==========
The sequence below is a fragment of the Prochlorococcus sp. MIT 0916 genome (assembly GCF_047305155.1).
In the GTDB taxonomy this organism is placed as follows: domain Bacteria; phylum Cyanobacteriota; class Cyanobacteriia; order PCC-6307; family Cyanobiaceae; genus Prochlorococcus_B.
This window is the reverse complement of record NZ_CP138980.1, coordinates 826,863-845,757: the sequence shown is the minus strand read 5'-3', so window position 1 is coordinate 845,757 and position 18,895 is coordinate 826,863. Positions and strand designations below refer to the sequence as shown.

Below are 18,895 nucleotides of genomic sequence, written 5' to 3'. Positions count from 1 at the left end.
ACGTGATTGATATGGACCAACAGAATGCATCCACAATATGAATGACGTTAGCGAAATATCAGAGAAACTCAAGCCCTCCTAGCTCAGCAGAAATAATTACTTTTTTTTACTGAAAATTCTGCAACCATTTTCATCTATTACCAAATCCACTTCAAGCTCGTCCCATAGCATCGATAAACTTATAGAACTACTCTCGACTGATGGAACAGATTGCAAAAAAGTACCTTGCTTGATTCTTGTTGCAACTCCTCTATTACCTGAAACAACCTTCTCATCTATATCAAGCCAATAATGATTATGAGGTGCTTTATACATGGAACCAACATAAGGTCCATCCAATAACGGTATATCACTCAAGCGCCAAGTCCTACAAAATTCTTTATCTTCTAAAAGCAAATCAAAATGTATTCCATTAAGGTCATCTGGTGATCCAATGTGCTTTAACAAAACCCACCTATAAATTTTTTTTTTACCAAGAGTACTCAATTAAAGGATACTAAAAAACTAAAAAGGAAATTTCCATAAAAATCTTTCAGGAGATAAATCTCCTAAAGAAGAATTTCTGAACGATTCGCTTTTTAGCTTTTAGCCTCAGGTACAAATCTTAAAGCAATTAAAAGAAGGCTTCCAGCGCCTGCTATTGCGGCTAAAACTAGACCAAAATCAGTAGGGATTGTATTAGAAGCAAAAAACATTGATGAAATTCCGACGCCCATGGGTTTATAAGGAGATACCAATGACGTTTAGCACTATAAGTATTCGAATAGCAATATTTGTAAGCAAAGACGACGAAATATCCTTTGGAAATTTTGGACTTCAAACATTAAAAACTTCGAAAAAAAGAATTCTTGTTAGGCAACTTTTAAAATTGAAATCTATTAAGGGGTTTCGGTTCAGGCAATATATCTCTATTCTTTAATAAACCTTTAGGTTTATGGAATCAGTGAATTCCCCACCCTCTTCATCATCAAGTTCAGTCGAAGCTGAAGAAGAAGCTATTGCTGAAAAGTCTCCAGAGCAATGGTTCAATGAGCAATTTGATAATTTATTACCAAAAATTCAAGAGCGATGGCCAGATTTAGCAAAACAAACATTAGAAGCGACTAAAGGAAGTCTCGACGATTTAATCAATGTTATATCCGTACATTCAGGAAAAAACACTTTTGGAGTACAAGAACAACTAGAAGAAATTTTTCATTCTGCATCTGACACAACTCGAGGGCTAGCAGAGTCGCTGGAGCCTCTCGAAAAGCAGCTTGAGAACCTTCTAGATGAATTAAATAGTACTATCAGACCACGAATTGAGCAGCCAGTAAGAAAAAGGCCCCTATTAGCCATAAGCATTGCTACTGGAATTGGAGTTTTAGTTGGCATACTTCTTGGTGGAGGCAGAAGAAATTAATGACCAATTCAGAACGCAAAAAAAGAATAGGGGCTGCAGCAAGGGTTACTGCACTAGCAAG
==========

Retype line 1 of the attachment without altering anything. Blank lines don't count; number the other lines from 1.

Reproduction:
The sequence below is a fragment of the Prochlorococcus sp. MIT 0916 genome (assembly GCF_047305155.1).